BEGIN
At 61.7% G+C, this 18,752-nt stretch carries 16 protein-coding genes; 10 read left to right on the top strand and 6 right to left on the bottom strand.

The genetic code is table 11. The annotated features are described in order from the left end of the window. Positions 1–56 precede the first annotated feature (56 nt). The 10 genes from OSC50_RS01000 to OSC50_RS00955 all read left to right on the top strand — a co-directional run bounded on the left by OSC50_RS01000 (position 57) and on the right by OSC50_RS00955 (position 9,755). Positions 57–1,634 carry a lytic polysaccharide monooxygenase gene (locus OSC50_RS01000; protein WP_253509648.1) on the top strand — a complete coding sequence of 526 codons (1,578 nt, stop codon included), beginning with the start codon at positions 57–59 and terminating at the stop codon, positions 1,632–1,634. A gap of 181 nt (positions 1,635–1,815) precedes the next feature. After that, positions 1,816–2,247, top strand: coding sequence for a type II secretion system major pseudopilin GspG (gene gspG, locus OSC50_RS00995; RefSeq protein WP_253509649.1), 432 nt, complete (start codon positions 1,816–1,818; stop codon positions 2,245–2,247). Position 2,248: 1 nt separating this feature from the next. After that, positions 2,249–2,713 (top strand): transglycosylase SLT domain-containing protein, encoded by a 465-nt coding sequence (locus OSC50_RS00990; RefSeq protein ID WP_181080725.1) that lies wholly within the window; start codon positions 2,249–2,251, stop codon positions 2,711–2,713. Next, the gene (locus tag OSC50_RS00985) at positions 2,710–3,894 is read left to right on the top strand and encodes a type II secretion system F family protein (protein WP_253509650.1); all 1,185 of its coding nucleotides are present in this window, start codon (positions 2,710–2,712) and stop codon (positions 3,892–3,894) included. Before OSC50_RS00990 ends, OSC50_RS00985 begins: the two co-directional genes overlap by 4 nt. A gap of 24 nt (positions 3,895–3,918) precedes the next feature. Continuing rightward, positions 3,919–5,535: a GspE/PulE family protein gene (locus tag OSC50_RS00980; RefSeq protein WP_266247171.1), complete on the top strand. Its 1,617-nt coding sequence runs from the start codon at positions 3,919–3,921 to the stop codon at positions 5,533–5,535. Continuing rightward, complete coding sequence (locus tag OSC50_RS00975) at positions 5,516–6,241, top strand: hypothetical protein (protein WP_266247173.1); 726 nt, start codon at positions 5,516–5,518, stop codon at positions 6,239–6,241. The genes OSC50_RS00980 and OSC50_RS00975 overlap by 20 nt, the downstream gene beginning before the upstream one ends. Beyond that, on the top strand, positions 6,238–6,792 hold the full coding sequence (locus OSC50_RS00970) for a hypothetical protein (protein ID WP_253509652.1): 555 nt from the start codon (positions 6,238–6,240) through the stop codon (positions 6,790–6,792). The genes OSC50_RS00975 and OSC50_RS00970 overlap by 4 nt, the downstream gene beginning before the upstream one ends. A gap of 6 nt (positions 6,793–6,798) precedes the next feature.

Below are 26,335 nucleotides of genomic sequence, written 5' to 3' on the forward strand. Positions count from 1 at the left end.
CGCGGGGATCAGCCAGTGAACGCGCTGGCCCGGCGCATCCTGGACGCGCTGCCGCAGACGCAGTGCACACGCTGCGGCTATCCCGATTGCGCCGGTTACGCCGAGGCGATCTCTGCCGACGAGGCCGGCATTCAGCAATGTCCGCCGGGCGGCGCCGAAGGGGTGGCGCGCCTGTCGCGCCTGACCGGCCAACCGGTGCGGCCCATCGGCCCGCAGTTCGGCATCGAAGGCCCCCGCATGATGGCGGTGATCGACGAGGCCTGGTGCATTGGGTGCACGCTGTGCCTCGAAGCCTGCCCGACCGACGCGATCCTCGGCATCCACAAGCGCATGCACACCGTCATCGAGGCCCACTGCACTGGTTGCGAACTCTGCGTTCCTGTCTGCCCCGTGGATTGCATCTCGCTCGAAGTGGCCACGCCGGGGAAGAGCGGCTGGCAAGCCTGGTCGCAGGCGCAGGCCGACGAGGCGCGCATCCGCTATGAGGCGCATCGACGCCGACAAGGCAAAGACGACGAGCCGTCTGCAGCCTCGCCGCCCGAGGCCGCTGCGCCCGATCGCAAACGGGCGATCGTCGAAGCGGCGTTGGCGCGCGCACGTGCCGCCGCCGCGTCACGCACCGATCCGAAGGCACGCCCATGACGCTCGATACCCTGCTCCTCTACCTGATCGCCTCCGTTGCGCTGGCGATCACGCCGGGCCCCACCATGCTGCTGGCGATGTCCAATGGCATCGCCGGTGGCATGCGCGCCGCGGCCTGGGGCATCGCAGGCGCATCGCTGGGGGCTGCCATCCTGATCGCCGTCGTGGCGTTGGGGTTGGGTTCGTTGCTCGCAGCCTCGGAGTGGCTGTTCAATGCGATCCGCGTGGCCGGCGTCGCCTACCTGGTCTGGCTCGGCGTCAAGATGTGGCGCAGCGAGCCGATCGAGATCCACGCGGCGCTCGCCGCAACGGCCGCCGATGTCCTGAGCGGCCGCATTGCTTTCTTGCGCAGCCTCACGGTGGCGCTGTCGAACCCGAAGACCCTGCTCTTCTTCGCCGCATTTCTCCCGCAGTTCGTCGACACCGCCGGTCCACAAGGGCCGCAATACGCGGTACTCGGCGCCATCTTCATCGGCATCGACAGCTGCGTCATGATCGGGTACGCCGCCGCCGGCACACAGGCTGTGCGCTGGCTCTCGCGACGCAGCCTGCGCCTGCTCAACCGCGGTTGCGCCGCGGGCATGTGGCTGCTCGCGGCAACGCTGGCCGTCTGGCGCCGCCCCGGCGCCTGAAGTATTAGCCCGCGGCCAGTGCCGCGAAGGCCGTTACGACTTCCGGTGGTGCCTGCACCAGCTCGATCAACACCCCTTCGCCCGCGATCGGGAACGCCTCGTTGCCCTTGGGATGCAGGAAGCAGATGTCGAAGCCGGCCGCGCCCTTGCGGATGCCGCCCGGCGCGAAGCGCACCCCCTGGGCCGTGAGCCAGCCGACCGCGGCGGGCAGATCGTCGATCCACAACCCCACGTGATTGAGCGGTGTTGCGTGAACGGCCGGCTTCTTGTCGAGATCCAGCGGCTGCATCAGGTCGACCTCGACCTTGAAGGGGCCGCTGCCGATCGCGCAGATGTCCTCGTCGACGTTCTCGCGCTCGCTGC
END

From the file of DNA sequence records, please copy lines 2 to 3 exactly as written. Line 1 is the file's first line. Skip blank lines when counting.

The genetic code is table 11. The annotated features are described in order from the left end of the window. Positions 1–56 precede the first annotated feature (56 nt). The 10 genes from OSC50_RS01000 to OSC50_RS00955 all read left to right on the top strand — a co-directional run bounded on the left by OSC50_RS01000 (position 57) and on the right by OSC50_RS00955 (position 9,755). Positions 57–1,634 carry a lytic polysaccharide monooxygenase gene (locus OSC50_RS01000; protein WP_253509648.1) on the top strand — a complete coding sequence of 526 codons (1,578 nt, stop codon included), beginning with the start codon at positions 57–59 and terminating at the stop codon, positions 1,632–1,634. A gap of 181 nt (positions 1,635–1,815) precedes the next feature. After that, positions 1,816–2,247, top strand: coding sequence for a type II secretion system major pseudopilin GspG (gene gspG, locus OSC50_RS00995; RefSeq protein WP_253509649.1), 432 nt, complete (start codon positions 1,816–1,818; stop codon positions 2,245–2,247). Position 2,248: 1 nt separating this feature from the next. After that, positions 2,249–2,713 (top strand): transglycosylase SLT domain-containing protein, encoded by a 465-nt coding sequence (locus OSC50_RS00990; RefSeq protein ID WP_181080725.1) that lies wholly within the window; start codon positions 2,249–2,251, stop codon positions 2,711–2,713. Next, the gene (locus tag OSC50_RS00985) at positions 2,710–3,894 is read left to right on the top strand and encodes a type II secretion system F family protein (protein WP_253509650.1); all 1,185 of its coding nucleotides are present in this window, start codon (positions 2,710–2,712) and stop codon (positions 3,892–3,894) included. Before OSC50_RS00990 ends, OSC50_RS00985 begins: the two co-directional genes overlap by 4 nt. A gap of 24 nt (positions 3,895–3,918) precedes the next feature. Continuing rightward, positions 3,919–5,535: a GspE/PulE family protein gene (locus tag OSC50_RS00980; RefSeq protein WP_266247171.1), complete on the top strand. Its 1,617-nt coding sequence runs from the start codon at positions 3,919–3,921 to the stop codon at positions 5,533–5,535. Continuing rightward, complete coding sequence (locus tag OSC50_RS00975) at positions 5,516–6,241, top strand: hypothetical protein (protein WP_266247173.1); 726 nt, start codon at positions 5,516–5,518, stop codon at positions 6,239–6,241. The genes OSC50_RS00980 and OSC50_RS00975 overlap by 20 nt, the downstream gene beginning before the upstream one ends. Beyond that, on the top strand, positions 6,238–6,792 hold the full coding sequence (locus OSC50_RS00970) for a hypothetical protein (protein ID WP_253509652.1): 555 nt from the start codon (positions 6,238–6,240) through the stop codon (positions 6,790–6,792). The genes OSC50_RS00975 and OSC50_RS00970 overlap by 4 nt, the downstream gene beginning before the upstream one ends. A gap of 6 nt (positions 6,793–6,798) precedes the next feature.

Below are 26,335 nucleotides of genomic sequence, written 5' to 3' on the forward strand. Positions count from 1 at the left end.